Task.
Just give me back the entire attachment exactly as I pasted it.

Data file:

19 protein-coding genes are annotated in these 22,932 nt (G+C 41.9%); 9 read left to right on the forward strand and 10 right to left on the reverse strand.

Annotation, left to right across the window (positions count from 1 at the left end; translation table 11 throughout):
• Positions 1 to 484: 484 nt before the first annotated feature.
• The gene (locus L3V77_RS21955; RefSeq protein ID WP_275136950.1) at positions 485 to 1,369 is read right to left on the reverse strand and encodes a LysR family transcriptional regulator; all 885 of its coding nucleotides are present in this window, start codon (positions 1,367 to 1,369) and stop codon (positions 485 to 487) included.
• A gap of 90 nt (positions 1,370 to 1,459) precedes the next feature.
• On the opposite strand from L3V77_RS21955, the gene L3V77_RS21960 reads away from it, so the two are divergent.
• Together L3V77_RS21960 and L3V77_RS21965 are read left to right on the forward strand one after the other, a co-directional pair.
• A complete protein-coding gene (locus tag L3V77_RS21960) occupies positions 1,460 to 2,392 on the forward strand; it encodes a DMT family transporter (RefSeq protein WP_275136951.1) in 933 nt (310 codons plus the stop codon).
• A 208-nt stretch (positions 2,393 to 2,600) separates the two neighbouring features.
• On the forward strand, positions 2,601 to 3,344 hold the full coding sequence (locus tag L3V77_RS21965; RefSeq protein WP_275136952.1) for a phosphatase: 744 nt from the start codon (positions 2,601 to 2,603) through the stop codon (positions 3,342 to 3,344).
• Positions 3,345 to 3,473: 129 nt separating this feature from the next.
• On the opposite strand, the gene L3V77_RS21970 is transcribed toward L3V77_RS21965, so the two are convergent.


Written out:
19 protein-coding genes are annotated in these 22,932 nt (G+C 41.9%); 9 read left to right on the forward strand and 10 right to left on the reverse strand.

Annotation, left to right across the window (positions count from 1 at the left end; translation table 11 throughout):
• Positions 1 to 484: 484 nt before the first annotated feature.
• The gene (locus L3V77_RS21955; RefSeq protein ID WP_275136950.1) at positions 485 to 1,369 is read right to left on the reverse strand and encodes a LysR family transcriptional regulator; all 885 of its coding nucleotides are present in this window, start codon (positions 1,367 to 1,369) and stop codon (positions 485 to 487) included.
• A gap of 90 nt (positions 1,370 to 1,459) precedes the next feature.
• On the opposite strand from L3V77_RS21955, the gene L3V77_RS21960 reads away from it, so the two are divergent.
• Together L3V77_RS21960 and L3V77_RS21965 are read left to right on the forward strand one after the other, a co-directional pair.
• A complete protein-coding gene (locus tag L3V77_RS21960) occupies positions 1,460 to 2,392 on the forward strand; it encodes a DMT family transporter (RefSeq protein WP_275136951.1) in 933 nt (310 codons plus the stop codon).
• A 208-nt stretch (positions 2,393 to 2,600) separates the two neighbouring features.
• On the forward strand, positions 2,601 to 3,344 hold the full coding sequence (locus tag L3V77_RS21965; RefSeq protein WP_275136952.1) for a phosphatase: 744 nt from the start codon (positions 2,601 to 2,603) through the stop codon (positions 3,342 to 3,344).
• Positions 3,345 to 3,473: 129 nt separating this feature from the next.
• On the opposite strand, the gene L3V77_RS21970 is transcribed toward L3V77_RS21965, so the two are convergent.